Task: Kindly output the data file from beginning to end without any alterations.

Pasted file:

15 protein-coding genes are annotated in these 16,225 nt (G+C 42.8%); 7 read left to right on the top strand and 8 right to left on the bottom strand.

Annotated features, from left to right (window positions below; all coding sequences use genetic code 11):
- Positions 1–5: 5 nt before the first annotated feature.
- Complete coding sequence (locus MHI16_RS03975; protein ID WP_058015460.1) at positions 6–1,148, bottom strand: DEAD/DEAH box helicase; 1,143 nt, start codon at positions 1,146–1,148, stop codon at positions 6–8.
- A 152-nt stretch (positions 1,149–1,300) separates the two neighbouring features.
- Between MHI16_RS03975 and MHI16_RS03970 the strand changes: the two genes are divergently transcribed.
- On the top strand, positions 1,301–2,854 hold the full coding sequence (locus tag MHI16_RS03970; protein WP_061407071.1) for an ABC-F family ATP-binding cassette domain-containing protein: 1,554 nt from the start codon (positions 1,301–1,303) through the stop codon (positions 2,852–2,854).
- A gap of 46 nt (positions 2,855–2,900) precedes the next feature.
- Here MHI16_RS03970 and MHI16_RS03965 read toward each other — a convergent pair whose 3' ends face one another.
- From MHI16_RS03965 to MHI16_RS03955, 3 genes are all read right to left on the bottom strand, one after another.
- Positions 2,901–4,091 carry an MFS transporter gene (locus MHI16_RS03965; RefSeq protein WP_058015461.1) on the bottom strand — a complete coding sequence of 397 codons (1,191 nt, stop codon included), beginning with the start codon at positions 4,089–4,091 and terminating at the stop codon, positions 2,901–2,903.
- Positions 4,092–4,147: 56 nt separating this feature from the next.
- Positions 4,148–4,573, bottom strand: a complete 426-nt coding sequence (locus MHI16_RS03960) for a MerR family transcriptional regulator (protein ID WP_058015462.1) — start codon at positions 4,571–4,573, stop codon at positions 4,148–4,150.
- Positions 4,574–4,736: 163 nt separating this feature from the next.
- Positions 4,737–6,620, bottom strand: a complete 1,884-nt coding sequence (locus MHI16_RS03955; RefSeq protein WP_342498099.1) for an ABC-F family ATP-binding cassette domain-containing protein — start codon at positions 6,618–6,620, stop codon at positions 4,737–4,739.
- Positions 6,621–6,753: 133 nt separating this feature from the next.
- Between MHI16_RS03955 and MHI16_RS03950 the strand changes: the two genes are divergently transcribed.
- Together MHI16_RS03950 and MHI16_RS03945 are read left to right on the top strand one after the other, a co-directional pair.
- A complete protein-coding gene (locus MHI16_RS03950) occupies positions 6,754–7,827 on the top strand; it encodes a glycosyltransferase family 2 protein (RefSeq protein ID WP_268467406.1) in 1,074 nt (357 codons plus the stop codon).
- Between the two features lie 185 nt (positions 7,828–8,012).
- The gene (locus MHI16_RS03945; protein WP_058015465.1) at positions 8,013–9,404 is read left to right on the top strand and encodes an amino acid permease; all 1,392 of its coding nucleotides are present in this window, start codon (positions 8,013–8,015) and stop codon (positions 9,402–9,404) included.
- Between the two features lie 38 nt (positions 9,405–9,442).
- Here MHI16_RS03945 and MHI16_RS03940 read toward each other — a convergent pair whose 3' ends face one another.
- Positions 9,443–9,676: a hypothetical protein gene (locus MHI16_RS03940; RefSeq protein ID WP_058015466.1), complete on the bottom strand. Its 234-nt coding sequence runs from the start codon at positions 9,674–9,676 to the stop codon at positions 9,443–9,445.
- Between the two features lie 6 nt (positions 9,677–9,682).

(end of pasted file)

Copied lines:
15 protein-coding genes are annotated in these 16,225 nt (G+C 42.8%); 7 read left to right on the top strand and 8 right to left on the bottom strand.

Annotated features, from left to right (window positions below; all coding sequences use genetic code 11):
- Positions 1–5: 5 nt before the first annotated feature.
- Complete coding sequence (locus MHI16_RS03975; protein ID WP_058015460.1) at positions 6–1,148, bottom strand: DEAD/DEAH box helicase; 1,143 nt, start codon at positions 1,146–1,148, stop codon at positions 6–8.
- A 152-nt stretch (positions 1,149–1,300) separates the two neighbouring features.
- Between MHI16_RS03975 and MHI16_RS03970 the strand changes: the two genes are divergently transcribed.
- On the top strand, positions 1,301–2,854 hold the full coding sequence (locus tag MHI16_RS03970; protein WP_061407071.1) for an ABC-F family ATP-binding cassette domain-containing protein: 1,554 nt from the start codon (positions 1,301–1,303) through the stop codon (positions 2,852–2,854).
- A gap of 46 nt (positions 2,855–2,900) precedes the next feature.
- Here MHI16_RS03970 and MHI16_RS03965 read toward each other — a convergent pair whose 3' ends face one another.
- From MHI16_RS03965 to MHI16_RS03955, 3 genes are all read right to left on the bottom strand, one after another.
- Positions 2,901–4,091 carry an MFS transporter gene (locus MHI16_RS03965; RefSeq protein WP_058015461.1) on the bottom strand — a complete coding sequence of 397 codons (1,191 nt, stop codon included), beginning with the start codon at positions 4,089–4,091 and terminating at the stop codon, positions 2,901–2,903.
- Positions 4,092–4,147: 56 nt separating this feature from the next.
- Positions 4,148–4,573, bottom strand: a complete 426-nt coding sequence (locus MHI16_RS03960) for a MerR family transcriptional regulator (protein ID WP_058015462.1) — start codon at positions 4,571–4,573, stop codon at positions 4,148–4,150.
- Positions 4,574–4,736: 163 nt separating this feature from the next.
- Positions 4,737–6,620, bottom strand: a complete 1,884-nt coding sequence (locus MHI16_RS03955; RefSeq protein WP_342498099.1) for an ABC-F family ATP-binding cassette domain-containing protein — start codon at positions 6,618–6,620, stop codon at positions 4,737–4,739.
- Positions 6,621–6,753: 133 nt separating this feature from the next.
- Between MHI16_RS03955 and MHI16_RS03950 the strand changes: the two genes are divergently transcribed.
- Together MHI16_RS03950 and MHI16_RS03945 are read left to right on the top strand one after the other, a co-directional pair.
- A complete protein-coding gene (locus MHI16_RS03950) occupies positions 6,754–7,827 on the top strand; it encodes a glycosyltransferase family 2 protein (RefSeq protein ID WP_268467406.1) in 1,074 nt (357 codons plus the stop codon).
- Between the two features lie 185 nt (positions 7,828–8,012).
- The gene (locus MHI16_RS03945; protein WP_058015465.1) at positions 8,013–9,404 is read left to right on the top strand and encodes an amino acid permease; all 1,392 of its coding nucleotides are present in this window, start codon (positions 8,013–8,015) and stop codon (positions 9,402–9,404) included.
- Between the two features lie 38 nt (positions 9,405–9,442).
- Here MHI16_RS03945 and MHI16_RS03940 read toward each other — a convergent pair whose 3' ends face one another.
- Positions 9,443–9,676: a hypothetical protein gene (locus MHI16_RS03940; RefSeq protein ID WP_058015466.1), complete on the bottom strand. Its 234-nt coding sequence runs from the start codon at positions 9,674–9,676 to the stop codon at positions 9,443–9,445.
- Between the two features lie 6 nt (positions 9,677–9,682).